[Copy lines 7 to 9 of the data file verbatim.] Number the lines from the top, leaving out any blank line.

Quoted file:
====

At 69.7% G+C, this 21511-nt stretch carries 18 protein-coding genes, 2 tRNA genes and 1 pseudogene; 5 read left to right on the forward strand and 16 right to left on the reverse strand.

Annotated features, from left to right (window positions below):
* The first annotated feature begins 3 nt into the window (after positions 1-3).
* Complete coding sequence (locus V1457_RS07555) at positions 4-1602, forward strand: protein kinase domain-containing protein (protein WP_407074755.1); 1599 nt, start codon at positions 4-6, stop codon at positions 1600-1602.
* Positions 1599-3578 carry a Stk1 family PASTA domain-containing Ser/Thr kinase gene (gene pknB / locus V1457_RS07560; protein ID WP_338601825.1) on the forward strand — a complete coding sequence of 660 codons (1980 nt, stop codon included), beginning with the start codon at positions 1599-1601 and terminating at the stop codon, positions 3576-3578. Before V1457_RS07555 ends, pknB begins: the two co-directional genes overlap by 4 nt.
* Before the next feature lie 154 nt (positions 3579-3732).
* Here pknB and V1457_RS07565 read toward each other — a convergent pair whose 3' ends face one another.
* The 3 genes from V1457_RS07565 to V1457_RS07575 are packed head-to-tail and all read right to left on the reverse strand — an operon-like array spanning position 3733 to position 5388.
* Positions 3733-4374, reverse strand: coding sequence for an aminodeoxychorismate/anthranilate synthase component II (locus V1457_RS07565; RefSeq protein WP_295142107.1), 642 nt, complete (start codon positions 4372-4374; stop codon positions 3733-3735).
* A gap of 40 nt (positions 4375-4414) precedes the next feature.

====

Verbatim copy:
* Here pknB and V1457_RS07565 read toward each other — a convergent pair whose 3' ends face one another.
* The 3 genes from V1457_RS07565 to V1457_RS07575 are packed head-to-tail and all read right to left on the reverse strand — an operon-like array spanning position 3733 to position 5388.
* Positions 3733-4374, reverse strand: coding sequence for an aminodeoxychorismate/anthranilate synthase component II (locus V1457_RS07565; RefSeq protein WP_295142107.1), 642 nt, complete (start codon positions 4372-4374; stop codon positions 3733-3735).